17. A bigger perspective of the Lytic Cycle: Attachment Entry of phage DNA and degradation of host DNA Phage assembly Release Head Tails Tail fibers Assembly Synthesis of viral genomes and proteins http://media.pearsoncmg.com/bc/bc_campbell_biology_7/mm2/ch18/InstructorResources/medialib_tab_2/2.htm

  18. Viral reproduction: Lysogenic Cycle • Think “S” for “Silent” • Replicates viral genome (DNA) without destroying host cell • Viral DNA becomes incorporatedinto host cell’s DNA (called prophage) • Every time host divides, phage DNA is copied/passed to daughter cells • Virus spread without killing host cells • Occasionally, virus switches to lytic cycle • Temperate virus • Viruses capable of using the lytic and lysogenic cycles. • EXAMPLES: HIV and Herpes

  19. A bigger perspective of the Lysogenic Cycle: Phage DNA Daughter cell with prophage The phage attaches to a host cell and injects its DNA. Many cell divisions produce a large population of bacteria infected with the prophage. Phage Phage DNA circularizes Occasionally, a prophage exits the bacterial chromosome, initiating a lytic cycle. Bacterial chromosome Lytic cycle Lysogenic cycle Certain factors determine whether The bacterium reproduces normally, copying the prophage and transmitting it to daughter cells. Prophage The cell lyses, releasing phages. Lysogenic cycle is entered Lytic cycle is induced or Phage DNA integrates into the bacterial chromosomes, becoming a prophage. New phage DNA and proteins are synthesized and assembled into phages. http://media.pearsoncmg.com/bc/bc_campbell_biology_7/mm2/ch18/InstructorResources/medialib_tab_2/3.htm http://highered.mcgraw-hill.com/sites/0072556781/student_view0/chapter17/animation_quiz_2.html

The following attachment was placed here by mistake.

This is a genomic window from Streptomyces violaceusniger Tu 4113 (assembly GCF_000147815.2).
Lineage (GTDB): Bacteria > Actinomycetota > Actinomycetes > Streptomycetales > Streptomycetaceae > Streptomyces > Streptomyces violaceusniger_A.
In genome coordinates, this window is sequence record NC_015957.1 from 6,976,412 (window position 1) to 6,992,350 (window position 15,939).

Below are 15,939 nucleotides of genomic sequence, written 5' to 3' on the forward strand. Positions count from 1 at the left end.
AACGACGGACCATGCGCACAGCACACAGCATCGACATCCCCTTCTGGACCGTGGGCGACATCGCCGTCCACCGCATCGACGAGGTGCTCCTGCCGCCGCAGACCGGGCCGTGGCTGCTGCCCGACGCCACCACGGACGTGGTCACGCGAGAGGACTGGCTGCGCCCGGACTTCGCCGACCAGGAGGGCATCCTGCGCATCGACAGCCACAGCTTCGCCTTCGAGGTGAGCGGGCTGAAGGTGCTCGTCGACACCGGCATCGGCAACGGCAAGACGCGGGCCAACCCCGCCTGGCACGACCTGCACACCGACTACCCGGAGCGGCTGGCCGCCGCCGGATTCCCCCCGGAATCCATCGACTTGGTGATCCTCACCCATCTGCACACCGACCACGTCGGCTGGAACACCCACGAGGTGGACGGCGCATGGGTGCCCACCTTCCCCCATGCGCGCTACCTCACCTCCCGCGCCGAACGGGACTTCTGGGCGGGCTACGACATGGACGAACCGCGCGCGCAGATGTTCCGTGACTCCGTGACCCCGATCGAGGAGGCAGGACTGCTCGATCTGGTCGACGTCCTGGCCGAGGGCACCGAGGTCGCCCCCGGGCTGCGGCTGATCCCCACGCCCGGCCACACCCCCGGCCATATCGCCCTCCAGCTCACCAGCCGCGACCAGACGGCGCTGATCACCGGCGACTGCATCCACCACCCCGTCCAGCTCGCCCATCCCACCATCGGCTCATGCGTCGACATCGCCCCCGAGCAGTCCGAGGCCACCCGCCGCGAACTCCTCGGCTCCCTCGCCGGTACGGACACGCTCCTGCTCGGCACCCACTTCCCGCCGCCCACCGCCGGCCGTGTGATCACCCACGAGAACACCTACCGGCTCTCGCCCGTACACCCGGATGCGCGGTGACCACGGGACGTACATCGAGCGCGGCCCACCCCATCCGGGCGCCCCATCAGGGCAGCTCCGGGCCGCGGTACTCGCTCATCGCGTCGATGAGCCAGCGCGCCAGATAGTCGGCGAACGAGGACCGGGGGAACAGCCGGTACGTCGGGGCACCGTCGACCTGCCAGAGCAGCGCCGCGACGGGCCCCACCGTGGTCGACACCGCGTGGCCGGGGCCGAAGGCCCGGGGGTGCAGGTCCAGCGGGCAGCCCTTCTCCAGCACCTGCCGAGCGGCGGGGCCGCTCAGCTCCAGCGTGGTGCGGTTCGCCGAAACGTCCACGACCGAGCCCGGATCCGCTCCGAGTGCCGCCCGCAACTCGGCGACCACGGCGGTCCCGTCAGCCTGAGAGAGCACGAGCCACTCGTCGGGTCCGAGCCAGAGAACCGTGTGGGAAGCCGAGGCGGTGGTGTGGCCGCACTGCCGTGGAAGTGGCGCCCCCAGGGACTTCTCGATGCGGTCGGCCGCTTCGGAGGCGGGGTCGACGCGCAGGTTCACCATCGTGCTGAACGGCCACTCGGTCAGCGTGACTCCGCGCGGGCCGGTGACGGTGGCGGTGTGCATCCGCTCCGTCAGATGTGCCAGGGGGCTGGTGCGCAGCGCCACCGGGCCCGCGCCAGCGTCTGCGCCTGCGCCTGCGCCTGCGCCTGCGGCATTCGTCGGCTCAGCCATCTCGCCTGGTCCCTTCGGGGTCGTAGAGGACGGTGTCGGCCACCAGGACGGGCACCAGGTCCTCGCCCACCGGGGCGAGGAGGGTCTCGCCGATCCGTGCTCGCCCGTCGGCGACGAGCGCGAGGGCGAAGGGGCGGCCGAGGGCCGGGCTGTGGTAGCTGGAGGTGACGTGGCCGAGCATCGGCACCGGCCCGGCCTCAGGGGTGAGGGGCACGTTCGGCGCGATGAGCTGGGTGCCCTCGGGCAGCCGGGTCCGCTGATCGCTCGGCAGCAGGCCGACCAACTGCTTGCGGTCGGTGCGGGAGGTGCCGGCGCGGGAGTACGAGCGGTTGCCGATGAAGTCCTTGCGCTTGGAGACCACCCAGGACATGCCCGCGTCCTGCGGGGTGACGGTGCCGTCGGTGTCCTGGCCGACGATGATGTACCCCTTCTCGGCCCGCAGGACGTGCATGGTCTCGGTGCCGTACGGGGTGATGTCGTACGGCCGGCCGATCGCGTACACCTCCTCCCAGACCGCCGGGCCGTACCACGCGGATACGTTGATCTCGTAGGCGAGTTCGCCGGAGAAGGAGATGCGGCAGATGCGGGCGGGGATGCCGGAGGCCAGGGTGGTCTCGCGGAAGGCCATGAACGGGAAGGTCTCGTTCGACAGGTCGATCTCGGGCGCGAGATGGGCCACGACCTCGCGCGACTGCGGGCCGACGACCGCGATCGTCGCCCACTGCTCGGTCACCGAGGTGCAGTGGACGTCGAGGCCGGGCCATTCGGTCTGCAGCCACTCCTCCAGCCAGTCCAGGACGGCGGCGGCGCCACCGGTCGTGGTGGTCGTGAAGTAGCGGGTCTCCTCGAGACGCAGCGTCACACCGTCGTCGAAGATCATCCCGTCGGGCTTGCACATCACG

20. RNA viruses = Retroviruses • Retroviruses: transcribe DNA from an RNA template (RNA DNA) • These viruses use Reverse transcriptase (catalyzing enzyme) • Ex: HIV  AIDS

  21. Retrovirus (HIV) Viral envelope Glycoprotein Capsid LE 18-9 RNA (two identical strands) Reverse transcriptase http://media.pearsoncmg.com/bc/bc_campbell_biology_7/mm2/ch18/InstructorResources/medialib_tab_2/4.htm http://www.sumanasinc.com/webcontent/animations/content/hiv.html

  22. Membrane of white blood cell HIV HOST CELL Reverse transcription Viral RNA LE 18-10 RNA-DNA hybrid 0.25 µm HIV entering a cell DNA NUCLEUS Provirus Chromosomal DNA RNA genome for the next viral generation mRNA New HIV leaving a cell

  23. Retrovirus Animations • http://www.sumanasinc.com/webcontent/animations/content/hiv.html • http://highered.mcgraw-hill.com/sites/0072556781/student_view0/chapter18/animation_quiz_3.html • http://www.whfreeman.com/kuby/content/anm/kb03an01.htm

  24. Vaccines https://www.youtube.com/watch?v=rb7TVW77ZCs • Vaccines • Harmless derivatives (ex: viral proteins) of viruses • stimulates immune system to create antibodies against actual pathogen • Vaccination has eradicated smallpox • Effective vaccines are available against polio, measles, rubella, mumps, hepatitis B, and more

  25. Medical Technology cannot… • Treata viral infection that has already occurred (vaccines do not‘kill’ viruses) • Antibiotics do not treat viral infections • Antiviral drugs resemble nucleoides and interfere with the viral nucleic acid synthesis • Valtrex stops herpes virus reproduction by inhibiting viral DNA polymerase that synthesizes viral DNA • Azidothymidine (AZT) curbs HIV reproduction by interfering with DNA synthesis by reverse transcriptase • Currently the most effective treatment is a ‘cocktail’ multidrug treatment method

  26. Small Pox

  27. Polio Polio

  28. Herpes Simplex

  29. Hepatitis

  30. Varicella Zoster (chicken pox)

  31. Mumps

  32. Measles - Rubeola